In “Bros Before Hos: the guy code” written by Michael Kimmel the difference in response between men and women when asked what it like is to be them is thought of completely different between them. When women were asked the question was pretty irrelevant to them. But when the men were asked they started to describe something called “Guy Code” “the collection of attitudes, values, and traits that together compose what it is to be a man” (pp. 541). This guy code is how men have to carry themselves and if they do not then they are called “pussies” or “gay” again these ideas come from more men maybe fathers, uncles, grandfathers. This “guy code” men have to follow is not just to impress women “Masculinity is largely a homosocial experience: preformed for and judged by other men” (Pp. 543). Men judge other men is a constant cycle. Men are taught how to be men by other men how ever your father was raised is how you are going to be raised. Guy land is an unsafe place while growing up if you do one wrong thing you be called a big list of negative names. “everything that is perceived as gay goes into what we might call the negative playbook of guy land” says Michael Kimmel (pp. 545). This gender role playing thing begins as early as the age of five for men starting with phrases such as “boys don’t cry” this carries out through there middle age years carrying a wide range of rules followed by
C.J. Pascoe, in her book Dude, You’re a Fag, argues that heterosexuality and dominant masculinity are inextricably linked. In order for boys to assert their masculinity, they must comply with the social processes that Pascoe calls “compulsive heterosexuality.” Compulsive heterosexuality builds on the concept of compulsory heterosexuality, a theory coined by researcher Adrienne Rich which refers to heterosexuality as political institution that enforces heterosexuality on women as a means of ensuring male dominance through “physical, economic, and emotional access” (86), and constructs alternative sexualities as “the other.” Compulsive heterosexuality encompases a myriad of sexualilzed gender performances and rituals, not merely to affirm one’s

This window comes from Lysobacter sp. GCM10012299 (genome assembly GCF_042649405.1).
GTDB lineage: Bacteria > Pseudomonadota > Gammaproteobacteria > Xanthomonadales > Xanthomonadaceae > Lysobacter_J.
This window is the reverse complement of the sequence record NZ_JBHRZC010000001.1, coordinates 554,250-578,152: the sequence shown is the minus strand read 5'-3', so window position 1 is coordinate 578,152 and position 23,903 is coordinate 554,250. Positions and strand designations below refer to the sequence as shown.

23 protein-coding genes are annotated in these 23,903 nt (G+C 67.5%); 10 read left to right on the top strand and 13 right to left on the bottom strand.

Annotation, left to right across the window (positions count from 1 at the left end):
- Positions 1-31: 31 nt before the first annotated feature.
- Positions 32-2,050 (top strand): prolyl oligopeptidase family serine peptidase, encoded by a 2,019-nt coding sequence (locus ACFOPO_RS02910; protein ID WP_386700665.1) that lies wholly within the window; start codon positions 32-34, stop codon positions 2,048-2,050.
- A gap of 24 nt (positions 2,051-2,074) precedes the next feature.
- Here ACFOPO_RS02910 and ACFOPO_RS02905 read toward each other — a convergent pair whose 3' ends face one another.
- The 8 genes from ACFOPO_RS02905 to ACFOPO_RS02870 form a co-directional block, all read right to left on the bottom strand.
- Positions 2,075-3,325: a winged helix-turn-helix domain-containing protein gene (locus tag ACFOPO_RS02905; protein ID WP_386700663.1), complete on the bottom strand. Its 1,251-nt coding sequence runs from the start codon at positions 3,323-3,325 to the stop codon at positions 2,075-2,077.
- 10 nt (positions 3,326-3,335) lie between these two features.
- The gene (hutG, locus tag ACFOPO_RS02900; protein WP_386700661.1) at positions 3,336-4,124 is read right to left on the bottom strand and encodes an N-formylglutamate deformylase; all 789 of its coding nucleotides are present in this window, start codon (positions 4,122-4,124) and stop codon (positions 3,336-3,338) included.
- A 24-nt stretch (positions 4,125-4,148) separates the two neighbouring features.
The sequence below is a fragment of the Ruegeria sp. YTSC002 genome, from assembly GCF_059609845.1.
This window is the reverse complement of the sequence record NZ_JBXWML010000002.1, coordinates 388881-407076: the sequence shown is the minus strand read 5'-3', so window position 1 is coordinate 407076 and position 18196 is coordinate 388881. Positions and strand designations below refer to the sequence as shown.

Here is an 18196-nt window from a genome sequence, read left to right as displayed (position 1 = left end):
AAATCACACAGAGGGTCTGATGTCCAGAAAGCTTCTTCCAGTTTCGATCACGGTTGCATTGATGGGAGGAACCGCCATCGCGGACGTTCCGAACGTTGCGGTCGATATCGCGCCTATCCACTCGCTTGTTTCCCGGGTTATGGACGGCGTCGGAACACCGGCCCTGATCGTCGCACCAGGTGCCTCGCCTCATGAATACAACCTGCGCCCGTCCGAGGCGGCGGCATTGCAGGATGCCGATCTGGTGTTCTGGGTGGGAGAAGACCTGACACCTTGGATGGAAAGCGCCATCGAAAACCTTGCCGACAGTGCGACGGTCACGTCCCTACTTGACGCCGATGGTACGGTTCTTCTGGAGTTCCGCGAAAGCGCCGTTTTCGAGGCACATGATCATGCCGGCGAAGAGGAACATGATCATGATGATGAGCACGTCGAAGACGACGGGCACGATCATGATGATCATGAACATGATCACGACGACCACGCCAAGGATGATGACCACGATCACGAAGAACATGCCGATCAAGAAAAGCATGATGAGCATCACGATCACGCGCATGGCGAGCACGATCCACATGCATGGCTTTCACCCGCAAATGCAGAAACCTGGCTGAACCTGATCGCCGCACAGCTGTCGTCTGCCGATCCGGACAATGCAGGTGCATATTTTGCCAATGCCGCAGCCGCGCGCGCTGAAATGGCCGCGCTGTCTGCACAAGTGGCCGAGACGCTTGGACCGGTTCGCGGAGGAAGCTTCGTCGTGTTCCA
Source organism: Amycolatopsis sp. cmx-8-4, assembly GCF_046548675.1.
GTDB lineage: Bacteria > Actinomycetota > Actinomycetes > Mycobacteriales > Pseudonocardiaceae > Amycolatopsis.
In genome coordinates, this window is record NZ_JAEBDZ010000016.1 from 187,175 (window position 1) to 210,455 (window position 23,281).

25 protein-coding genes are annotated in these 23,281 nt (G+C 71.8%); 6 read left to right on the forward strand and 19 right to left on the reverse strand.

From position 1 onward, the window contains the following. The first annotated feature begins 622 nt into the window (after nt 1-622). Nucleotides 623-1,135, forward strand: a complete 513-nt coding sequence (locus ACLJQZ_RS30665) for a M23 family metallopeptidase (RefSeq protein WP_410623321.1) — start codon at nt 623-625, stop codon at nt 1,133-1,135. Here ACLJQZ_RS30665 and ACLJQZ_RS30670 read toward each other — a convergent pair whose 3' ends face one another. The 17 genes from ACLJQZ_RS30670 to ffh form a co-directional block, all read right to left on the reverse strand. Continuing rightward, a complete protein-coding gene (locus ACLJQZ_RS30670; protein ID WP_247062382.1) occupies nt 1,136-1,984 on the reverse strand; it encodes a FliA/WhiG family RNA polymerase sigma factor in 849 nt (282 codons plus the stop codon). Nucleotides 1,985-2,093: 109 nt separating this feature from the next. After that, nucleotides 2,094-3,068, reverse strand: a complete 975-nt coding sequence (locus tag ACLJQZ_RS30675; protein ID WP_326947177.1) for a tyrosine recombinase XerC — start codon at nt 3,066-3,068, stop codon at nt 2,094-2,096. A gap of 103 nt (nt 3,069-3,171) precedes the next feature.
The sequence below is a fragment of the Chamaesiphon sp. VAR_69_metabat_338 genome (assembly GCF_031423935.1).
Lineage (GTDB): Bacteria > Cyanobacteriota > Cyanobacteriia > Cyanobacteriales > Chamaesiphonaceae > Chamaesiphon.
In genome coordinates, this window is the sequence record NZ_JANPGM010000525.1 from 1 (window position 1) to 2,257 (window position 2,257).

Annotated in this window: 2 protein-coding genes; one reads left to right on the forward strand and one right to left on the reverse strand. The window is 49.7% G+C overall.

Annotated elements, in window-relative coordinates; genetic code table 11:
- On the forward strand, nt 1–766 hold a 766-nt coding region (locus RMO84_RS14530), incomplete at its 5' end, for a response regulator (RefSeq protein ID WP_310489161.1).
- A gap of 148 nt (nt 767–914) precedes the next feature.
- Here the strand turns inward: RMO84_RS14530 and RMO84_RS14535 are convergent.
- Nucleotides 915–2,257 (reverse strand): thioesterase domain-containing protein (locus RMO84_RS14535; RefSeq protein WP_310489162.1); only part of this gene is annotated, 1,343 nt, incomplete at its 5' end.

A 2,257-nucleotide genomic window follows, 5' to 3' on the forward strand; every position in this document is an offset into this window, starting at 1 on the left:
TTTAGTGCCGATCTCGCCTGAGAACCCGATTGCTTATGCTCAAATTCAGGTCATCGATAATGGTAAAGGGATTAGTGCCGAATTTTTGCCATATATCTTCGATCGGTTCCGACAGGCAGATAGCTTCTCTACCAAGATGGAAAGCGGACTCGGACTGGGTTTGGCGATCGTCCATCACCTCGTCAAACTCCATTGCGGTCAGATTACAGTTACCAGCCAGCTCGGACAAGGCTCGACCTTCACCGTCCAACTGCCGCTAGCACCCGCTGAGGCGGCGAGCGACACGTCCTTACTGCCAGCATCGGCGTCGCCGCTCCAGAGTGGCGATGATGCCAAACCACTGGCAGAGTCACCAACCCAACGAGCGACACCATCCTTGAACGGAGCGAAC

Resolutions are vehemently being sought to protect schools from possible attacks and to objectively eradicate deadly school shootings altogether. Commonly, security officers are placed in schools in hopes that increased surveillance will inhibit violent outbreaks (Crawford and Burns 2016). Mixed evaluations have been found in association with security officers, while some benefits reportedly transpire, experiences of disparaging consequences remain a regrettable reality as well (Crawford and Burns 2016). Additionally, active shooter drills routinely occur at schools across the nation, however, as Jillian Peterson and James Densley report in their CNN article titled, “The Usual Approach to School Security Isn’t Working,” studies indicate that
“Moreover, young urbanites identify downtown clusters of nightclubs as direct sexual marketplaces, or markets for singles seeking casual encounters with potential sex partners (Laumann et al. 2004).” Based upon the college male population, they rather do their “girl hunt” during the nightlife because they find more singles out at night. Statistics shows that both single male and female attends at least one nightlife entertainment venue such as restaurants, clubs, bars, lounges, etc. “In this article I examine girl hunting—a practice whereby adolescent heterosexual men aggressively seek female sexual partners in nightclubs, bars, and other public arenas of commercialized entertainment.” David Grazian’s article entitled The Girl Hunt: Urban Nightlife and the Performance of Masculinity as Collective Activity, talks about how and why men go out to nightclubs and try and pick up girls. Heterosexual males strategizes their masculinity performance to impress both male and females, as a result, it rises their confidence. The article is reviewed in the context of supporting identity, gender and sexuality, and symbolic interactions.